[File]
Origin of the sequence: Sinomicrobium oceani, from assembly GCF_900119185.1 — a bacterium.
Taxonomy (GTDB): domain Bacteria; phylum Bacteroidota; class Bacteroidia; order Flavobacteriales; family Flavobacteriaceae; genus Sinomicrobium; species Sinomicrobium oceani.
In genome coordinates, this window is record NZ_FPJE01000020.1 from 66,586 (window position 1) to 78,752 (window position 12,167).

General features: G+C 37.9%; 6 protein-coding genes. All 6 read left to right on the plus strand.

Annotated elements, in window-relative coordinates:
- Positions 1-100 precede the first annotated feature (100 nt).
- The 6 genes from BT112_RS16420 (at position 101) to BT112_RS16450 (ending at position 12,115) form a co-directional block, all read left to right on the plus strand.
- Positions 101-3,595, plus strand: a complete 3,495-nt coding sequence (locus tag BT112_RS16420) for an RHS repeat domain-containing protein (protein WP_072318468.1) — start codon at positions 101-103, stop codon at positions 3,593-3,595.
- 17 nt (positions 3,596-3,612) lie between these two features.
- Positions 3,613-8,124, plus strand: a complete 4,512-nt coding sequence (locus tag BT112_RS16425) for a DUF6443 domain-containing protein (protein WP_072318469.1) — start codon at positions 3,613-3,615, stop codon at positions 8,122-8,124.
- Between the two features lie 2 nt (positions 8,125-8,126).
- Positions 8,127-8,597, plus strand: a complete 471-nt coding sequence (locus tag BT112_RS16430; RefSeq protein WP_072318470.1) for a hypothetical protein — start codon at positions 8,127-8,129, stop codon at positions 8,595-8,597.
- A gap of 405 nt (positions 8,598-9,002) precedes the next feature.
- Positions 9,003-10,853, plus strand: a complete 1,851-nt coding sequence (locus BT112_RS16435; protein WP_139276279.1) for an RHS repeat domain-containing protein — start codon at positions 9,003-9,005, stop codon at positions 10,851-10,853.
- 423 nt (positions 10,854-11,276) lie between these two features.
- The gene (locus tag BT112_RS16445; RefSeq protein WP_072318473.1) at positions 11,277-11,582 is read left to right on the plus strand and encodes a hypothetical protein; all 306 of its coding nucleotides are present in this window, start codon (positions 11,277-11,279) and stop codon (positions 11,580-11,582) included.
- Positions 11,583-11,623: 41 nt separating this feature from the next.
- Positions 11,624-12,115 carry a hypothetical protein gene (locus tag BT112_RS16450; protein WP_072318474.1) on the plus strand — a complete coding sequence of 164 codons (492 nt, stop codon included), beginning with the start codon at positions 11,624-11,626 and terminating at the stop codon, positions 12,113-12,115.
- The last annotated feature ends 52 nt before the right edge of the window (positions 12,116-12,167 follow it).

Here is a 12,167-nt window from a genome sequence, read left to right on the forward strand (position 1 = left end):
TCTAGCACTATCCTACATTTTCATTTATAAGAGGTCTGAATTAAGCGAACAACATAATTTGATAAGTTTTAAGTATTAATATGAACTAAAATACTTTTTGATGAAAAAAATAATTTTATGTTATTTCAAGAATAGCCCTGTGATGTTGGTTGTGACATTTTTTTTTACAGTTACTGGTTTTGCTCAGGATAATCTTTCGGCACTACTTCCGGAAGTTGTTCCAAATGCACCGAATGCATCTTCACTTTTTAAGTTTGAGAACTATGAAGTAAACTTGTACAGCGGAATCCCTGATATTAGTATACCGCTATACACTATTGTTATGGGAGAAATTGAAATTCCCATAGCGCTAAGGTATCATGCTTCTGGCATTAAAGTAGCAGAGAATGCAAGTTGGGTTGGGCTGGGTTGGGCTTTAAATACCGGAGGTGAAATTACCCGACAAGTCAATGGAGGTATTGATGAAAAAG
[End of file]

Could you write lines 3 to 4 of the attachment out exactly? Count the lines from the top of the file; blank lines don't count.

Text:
In genome coordinates, this window is record NZ_FPJE01000020.1 from 66,586 (window position 1) to 78,752 (window position 12,167).

General features: G+C 37.9%; 6 protein-coding genes. All 6 read left to right on the plus strand.